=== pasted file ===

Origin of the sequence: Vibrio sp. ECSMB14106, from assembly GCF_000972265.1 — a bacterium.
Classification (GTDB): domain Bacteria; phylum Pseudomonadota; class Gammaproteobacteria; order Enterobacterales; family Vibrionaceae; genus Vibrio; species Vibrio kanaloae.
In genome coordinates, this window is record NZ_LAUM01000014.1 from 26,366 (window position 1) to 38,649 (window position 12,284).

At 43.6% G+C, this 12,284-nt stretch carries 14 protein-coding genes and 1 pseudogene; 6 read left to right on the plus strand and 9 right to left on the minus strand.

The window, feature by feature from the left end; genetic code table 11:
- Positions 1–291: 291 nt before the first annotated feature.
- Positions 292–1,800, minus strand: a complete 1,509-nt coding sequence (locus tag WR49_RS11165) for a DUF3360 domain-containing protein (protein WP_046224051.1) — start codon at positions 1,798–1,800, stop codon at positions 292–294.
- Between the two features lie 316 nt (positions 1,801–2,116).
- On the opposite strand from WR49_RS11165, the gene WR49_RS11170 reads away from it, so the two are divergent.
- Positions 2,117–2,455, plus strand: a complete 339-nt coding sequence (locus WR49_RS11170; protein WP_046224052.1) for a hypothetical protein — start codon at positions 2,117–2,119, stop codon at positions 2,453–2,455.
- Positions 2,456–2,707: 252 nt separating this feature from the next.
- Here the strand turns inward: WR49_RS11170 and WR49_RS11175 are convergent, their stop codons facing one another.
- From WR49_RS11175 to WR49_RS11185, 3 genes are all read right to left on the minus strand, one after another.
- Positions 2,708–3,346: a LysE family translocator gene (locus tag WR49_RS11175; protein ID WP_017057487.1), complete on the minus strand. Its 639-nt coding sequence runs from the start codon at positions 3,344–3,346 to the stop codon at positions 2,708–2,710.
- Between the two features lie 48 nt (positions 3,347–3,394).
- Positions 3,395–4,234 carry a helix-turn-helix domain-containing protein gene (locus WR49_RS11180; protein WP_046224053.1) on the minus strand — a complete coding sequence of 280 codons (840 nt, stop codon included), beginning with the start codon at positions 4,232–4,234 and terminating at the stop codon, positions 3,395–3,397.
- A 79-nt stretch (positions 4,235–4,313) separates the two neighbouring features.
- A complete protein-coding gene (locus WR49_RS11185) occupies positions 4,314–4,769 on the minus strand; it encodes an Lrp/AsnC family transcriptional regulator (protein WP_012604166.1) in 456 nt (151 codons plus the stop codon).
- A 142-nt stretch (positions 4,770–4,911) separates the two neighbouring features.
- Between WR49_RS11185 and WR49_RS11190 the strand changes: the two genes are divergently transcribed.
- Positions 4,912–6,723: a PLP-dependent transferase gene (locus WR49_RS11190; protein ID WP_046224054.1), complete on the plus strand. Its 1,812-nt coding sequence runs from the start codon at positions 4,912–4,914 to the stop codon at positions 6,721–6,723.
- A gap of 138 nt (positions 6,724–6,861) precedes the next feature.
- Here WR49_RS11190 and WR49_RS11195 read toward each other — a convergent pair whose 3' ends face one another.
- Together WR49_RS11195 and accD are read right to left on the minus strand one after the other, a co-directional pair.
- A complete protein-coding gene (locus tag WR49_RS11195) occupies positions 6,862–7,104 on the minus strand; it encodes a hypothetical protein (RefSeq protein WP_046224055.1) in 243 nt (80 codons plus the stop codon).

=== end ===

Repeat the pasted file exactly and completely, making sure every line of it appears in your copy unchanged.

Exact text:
Origin of the sequence: Vibrio sp. ECSMB14106, from assembly GCF_000972265.1 — a bacterium.
Classification (GTDB): domain Bacteria; phylum Pseudomonadota; class Gammaproteobacteria; order Enterobacterales; family Vibrionaceae; genus Vibrio; species Vibrio kanaloae.
In genome coordinates, this window is record NZ_LAUM01000014.1 from 26,366 (window position 1) to 38,649 (window position 12,284).

At 43.6% G+C, this 12,284-nt stretch carries 14 protein-coding genes and 1 pseudogene; 6 read left to right on the plus strand and 9 right to left on the minus strand.

The window, feature by feature from the left end; genetic code table 11:
- Positions 1–291: 291 nt before the first annotated feature.
- Positions 292–1,800, minus strand: a complete 1,509-nt coding sequence (locus tag WR49_RS11165) for a DUF3360 domain-containing protein (protein WP_046224051.1) — start codon at positions 1,798–1,800, stop codon at positions 292–294.
- Between the two features lie 316 nt (positions 1,801–2,116).
- On the opposite strand from WR49_RS11165, the gene WR49_RS11170 reads away from it, so the two are divergent.
- Positions 2,117–2,455, plus strand: a complete 339-nt coding sequence (locus WR49_RS11170; protein WP_046224052.1) for a hypothetical protein — start codon at positions 2,117–2,119, stop codon at positions 2,453–2,455.
- Positions 2,456–2,707: 252 nt separating this feature from the next.
- Here the strand turns inward: WR49_RS11170 and WR49_RS11175 are convergent, their stop codons facing one another.
- From WR49_RS11175 to WR49_RS11185, 3 genes are all read right to left on the minus strand, one after another.
- Positions 2,708–3,346: a LysE family translocator gene (locus tag WR49_RS11175; protein ID WP_017057487.1), complete on the minus strand. Its 639-nt coding sequence runs from the start codon at positions 3,344–3,346 to the stop codon at positions 2,708–2,710.
- Between the two features lie 48 nt (positions 3,347–3,394).
- Positions 3,395–4,234 carry a helix-turn-helix domain-containing protein gene (locus WR49_RS11180; protein WP_046224053.1) on the minus strand — a complete coding sequence of 280 codons (840 nt, stop codon included), beginning with the start codon at positions 4,232–4,234 and terminating at the stop codon, positions 3,395–3,397.
- A 79-nt stretch (positions 4,235–4,313) separates the two neighbouring features.
- A complete protein-coding gene (locus WR49_RS11185) occupies positions 4,314–4,769 on the minus strand; it encodes an Lrp/AsnC family transcriptional regulator (protein WP_012604166.1) in 456 nt (151 codons plus the stop codon).
- A 142-nt stretch (positions 4,770–4,911) separates the two neighbouring features.
- Between WR49_RS11185 and WR49_RS11190 the strand changes: the two genes are divergently transcribed.
- Positions 4,912–6,723: a PLP-dependent transferase gene (locus WR49_RS11190; protein ID WP_046224054.1), complete on the plus strand. Its 1,812-nt coding sequence runs from the start codon at positions 4,912–4,914 to the stop codon at positions 6,721–6,723.
- A gap of 138 nt (positions 6,724–6,861) precedes the next feature.
- Here WR49_RS11190 and WR49_RS11195 read toward each other — a convergent pair whose 3' ends face one another.
- Together WR49_RS11195 and accD are read right to left on the minus strand one after the other, a co-directional pair.
- A complete protein-coding gene (locus tag WR49_RS11195) occupies positions 6,862–7,104 on the minus strand; it encodes a hypothetical protein (RefSeq protein WP_046224055.1) in 243 nt (80 codons plus the stop codon).